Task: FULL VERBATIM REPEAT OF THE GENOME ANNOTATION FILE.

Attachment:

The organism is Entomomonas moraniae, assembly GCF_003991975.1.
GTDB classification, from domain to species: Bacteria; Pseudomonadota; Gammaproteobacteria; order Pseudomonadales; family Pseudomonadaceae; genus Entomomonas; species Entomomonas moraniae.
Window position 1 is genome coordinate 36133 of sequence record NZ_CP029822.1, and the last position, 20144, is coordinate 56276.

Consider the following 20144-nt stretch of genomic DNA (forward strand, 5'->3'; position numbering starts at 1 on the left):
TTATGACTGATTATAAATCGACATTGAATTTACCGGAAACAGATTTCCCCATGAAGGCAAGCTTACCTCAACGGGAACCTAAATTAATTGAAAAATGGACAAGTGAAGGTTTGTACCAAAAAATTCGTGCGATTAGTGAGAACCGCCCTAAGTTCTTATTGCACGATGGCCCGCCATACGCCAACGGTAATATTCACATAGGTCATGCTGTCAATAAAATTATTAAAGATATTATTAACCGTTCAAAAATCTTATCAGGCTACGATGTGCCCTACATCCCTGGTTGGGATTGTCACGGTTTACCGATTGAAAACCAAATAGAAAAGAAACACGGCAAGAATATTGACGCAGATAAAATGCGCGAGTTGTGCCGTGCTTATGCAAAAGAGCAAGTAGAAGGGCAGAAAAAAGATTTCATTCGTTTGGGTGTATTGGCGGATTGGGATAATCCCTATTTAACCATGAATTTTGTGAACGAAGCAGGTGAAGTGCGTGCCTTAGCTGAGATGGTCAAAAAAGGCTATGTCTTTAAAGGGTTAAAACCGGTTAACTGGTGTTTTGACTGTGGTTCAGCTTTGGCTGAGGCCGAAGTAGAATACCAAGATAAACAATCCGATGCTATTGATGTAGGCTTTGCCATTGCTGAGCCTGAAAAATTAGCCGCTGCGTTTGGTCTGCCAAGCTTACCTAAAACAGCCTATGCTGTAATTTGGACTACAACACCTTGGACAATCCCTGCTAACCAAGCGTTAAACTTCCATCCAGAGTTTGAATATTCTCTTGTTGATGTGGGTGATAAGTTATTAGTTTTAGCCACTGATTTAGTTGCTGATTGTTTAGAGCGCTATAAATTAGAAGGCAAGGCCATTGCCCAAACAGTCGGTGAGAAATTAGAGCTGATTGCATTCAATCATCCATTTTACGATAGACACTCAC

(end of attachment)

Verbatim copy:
The organism is Entomomonas moraniae, assembly GCF_003991975.1.
GTDB classification, from domain to species: Bacteria; Pseudomonadota; Gammaproteobacteria; order Pseudomonadales; family Pseudomonadaceae; genus Entomomonas; species Entomomonas moraniae.
Window position 1 is genome coordinate 36133 of sequence record NZ_CP029822.1, and the last position, 20144, is coordinate 56276.

Consider the following 20144-nt stretch of genomic DNA (forward strand, 5'->3'; position numbering starts at 1 on the left):
TTATGACTGATTATAAATCGACATTGAATTTACCGGAAACAGATTTCCCCATGAAGGCAAGCTTACCTCAACGGGAACCTAAATTAATTGAAAAATGGACAAGTGAAGGTTTGTACCAAAAAATTCGTGCGATTAGTGAGAACCGCCCTAAGTTCTTATTGCACGATGGCCCGCCATACGCCAACGGTAATATTCACATAGGTCATGCTGTCAATAAAATTATTAAAGATATTATTAACCGTTCAAAAATCTTATCAGGCTACGATGTGCCCTACATCCCTGGTTGGGATTGTCACGGTTTACCGATTGAAAACCAAATAGAAAAGAAACACGGCAAGAATATTGACGCAGATAAAATGCGCGAGTTGTGCCGTGCTTATGCAAAAGAGCAAGTAGAAGGGCAGAAAAAAGATTTCATTCGTTTGGGTGTATTGGCGGATTGGGATAATCCCTATTTAACCATGAATTTTGTGAACGAAGCAGGTGAAGTGCGTGCCTTAGCTGAGATGGTCAAAAAAGGCTATGTCTTTAAAGGGTTAAAACCGGTTAACTGGTGTTTTGACTGTGGTTCAGCTTTGGCTGAGGCCGAAGTAGAATACCAAGATAAACAATCCGATGCTATTGATGTAGGCTTTGCCATTGCTGAGCCTGAAAAATTAGCCGCTGCGTTTGGTCTGCCAAGCTTACCTAAAACAGCCTATGCTGTAATTTGGACTACAACACCTTGGACAATCCCTGCTAACCAAGCGTTAAACTTCCATCCAGAGTTTGAATATTCTCTTGTTGATGTGGGTGATAAGTTATTAGTTTTAGCCACTGATTTAGTTGCTGATTGTTTAGAGCGCTATAAATTAGAAGGCAAGGCCATTGCCCAAACAGTCGGTGAGAAATTAGAGCTGATTGCATTCAATCATCCATTTTACGATAGACACTCAC